UPDATE 6:28 P.M.: Miller County reported its first COVID-19 death Tuesday.
The Miller County Health Center reported the death on Facebook, saying it would not release any other details.
County health officials in the same post said cases there continue to increase but recoveries are largely keeping up with new positives. The number of active cases has hovered around 20, the department says.
"The Miller County Health Center strongly encourages businesses to adopt policies requiring the use of masks by their staff, especially those employees that cannot distance themselves from co-workers and customers," according to the post.
In addition to the death, the county reported seven new cases Tuesday, with active cases increasing by six.
Miller County is one of several in Mid-Missouri that continue to experience a summer surge in COVID-19 cases.
Cole County reported 18 new cases Tuesday for a total of 335. Active cases increased by 12 to reach 79. The county health department reports about 2.3 percent of county residents tested for COVID-19 have been positive.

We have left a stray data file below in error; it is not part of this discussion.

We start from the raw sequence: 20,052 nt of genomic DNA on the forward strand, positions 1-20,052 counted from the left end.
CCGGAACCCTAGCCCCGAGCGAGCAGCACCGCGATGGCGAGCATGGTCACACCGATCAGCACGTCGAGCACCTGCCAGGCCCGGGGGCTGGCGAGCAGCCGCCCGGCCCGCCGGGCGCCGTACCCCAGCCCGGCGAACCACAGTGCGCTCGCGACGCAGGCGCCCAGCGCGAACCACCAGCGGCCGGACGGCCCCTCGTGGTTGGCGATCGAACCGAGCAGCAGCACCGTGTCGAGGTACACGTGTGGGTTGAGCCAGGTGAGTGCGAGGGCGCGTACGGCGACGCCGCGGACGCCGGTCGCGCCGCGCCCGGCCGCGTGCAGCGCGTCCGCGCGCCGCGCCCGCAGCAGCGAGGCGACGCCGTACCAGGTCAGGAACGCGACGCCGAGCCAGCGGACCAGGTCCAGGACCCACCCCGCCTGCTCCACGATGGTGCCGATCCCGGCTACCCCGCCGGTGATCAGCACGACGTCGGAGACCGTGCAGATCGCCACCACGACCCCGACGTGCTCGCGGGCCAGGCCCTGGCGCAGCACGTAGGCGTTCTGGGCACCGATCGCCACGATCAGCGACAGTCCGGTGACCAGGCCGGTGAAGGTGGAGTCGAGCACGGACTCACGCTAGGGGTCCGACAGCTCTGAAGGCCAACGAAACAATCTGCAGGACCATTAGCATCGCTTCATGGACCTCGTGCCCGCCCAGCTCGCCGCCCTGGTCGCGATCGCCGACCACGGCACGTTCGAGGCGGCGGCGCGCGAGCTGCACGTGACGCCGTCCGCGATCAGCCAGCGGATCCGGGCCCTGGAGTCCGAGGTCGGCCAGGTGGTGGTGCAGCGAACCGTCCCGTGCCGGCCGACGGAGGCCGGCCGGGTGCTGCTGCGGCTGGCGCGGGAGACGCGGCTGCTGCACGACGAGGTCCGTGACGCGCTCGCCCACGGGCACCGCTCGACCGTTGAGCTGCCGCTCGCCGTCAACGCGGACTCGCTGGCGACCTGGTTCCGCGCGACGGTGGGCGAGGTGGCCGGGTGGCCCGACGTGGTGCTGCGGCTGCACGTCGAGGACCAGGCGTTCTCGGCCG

Pettis County logged an increase of 13 cases Tuesday but its active cases dropped by 36. Other area counties reporting new cases Tuesday include Chariton, Maries, Howard and Randolph.
UPDATE 5:35 P.M.: Boone County reported 20 new COVID-19 cases Tuesday, the largest daily increase since Saturday's record of 61 new cases.
The new cases bring the county's total to 1,281 since the beginning of the pandemic. Four Boone County residents have died from COVID-19.
The Columbia/Boone County Department of Public Health and Human Services reported on its COVID-19 online information hub that 216 cases are active and another 500 close contacts of positive cases are in quarantine.